Interactions of the monomeric and dimeric flavones apigenin and amentoflavone with the plasma membrane of L929 cells; a fluorescence study, 1999

In addition to this effect of membrane stabilization, anthocyanins inhibit the activities of various enzymes involved in the turnover of the main structural components of the extravascular matrix collagen, elastin and hyaluronic acid. In particular, they reduce the activity of proteolytic enzymes such as collagenase, elastase and metalloproteinases, and the activity of glycosidases such as hyaluronidase and beta-glucuronidase.

Some data demonstrating the reduction of the activity of MMP-1 and MMP-9 are shown in the chart below.

By inhibiting the mentioned proteases (collagenase, elastase and metalloproteinases), the anthocyanins contribute to make the pericapillary connective tissue more stable and elastic. By inhibiting the mentioned glycosidases (hyaluronidase and beta-glucuronidase), the anthocyanins help to keep intact the mucopolysaccharidic pericapillary sheat. Mucopolysaccharides, along with collagen and elastin, are recognized to play an important role in maintaining the integrity of both perivascular tissue and endothelial basal membrane. And a greater integrity of the perivascular tissue obviously results, again, in an increased capillary resistance to injurious stimuli.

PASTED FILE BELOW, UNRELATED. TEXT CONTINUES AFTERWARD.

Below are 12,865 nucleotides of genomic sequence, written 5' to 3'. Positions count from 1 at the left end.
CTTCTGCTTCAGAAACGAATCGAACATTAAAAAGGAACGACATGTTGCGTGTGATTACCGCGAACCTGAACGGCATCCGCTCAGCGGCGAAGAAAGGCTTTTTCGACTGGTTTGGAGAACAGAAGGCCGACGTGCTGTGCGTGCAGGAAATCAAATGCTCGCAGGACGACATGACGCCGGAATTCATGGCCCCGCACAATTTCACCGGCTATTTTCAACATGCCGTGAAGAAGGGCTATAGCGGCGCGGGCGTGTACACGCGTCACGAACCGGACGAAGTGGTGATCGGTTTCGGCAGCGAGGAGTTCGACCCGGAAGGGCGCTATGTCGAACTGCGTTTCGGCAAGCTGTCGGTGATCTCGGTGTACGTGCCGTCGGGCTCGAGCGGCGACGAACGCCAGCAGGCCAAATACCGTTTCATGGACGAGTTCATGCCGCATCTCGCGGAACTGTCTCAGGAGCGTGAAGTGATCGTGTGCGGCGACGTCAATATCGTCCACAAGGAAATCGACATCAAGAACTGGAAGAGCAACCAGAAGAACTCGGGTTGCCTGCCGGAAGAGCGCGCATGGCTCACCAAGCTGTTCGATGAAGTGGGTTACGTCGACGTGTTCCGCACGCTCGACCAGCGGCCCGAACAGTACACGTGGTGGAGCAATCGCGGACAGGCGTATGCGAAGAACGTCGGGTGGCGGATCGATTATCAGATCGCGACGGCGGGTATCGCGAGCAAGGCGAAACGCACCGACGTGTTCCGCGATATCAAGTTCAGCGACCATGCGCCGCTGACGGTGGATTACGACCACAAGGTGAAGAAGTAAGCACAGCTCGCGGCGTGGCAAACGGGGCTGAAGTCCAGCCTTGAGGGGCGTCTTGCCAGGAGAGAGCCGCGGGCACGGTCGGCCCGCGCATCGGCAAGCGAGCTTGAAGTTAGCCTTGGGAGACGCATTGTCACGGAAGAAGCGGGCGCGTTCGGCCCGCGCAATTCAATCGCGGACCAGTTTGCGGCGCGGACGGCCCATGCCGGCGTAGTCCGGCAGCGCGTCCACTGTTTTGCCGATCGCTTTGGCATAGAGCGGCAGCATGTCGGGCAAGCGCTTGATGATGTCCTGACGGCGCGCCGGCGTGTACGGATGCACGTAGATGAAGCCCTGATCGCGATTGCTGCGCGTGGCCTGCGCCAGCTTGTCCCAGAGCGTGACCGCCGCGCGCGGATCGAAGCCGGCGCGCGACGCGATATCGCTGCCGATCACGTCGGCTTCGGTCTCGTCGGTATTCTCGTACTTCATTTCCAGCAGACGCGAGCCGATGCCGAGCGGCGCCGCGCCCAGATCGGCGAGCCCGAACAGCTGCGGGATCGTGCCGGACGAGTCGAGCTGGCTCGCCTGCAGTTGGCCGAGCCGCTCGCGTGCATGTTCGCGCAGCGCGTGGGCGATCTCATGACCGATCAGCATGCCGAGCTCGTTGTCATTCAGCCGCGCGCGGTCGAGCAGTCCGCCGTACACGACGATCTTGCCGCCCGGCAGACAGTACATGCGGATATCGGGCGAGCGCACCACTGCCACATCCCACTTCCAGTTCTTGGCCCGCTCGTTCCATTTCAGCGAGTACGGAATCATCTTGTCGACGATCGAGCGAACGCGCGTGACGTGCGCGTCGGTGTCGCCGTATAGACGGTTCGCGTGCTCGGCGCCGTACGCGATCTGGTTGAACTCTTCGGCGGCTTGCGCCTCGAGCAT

Inhibition of host- and bacteria-derived proteinases by natural anthocyanins, 2011

Free radicals scavenging action and anti-enzyme activities of procyanidines from Vitis Vinifera. A mechanism for their capillary protective action, 1994

AddThis Social Bookmark Button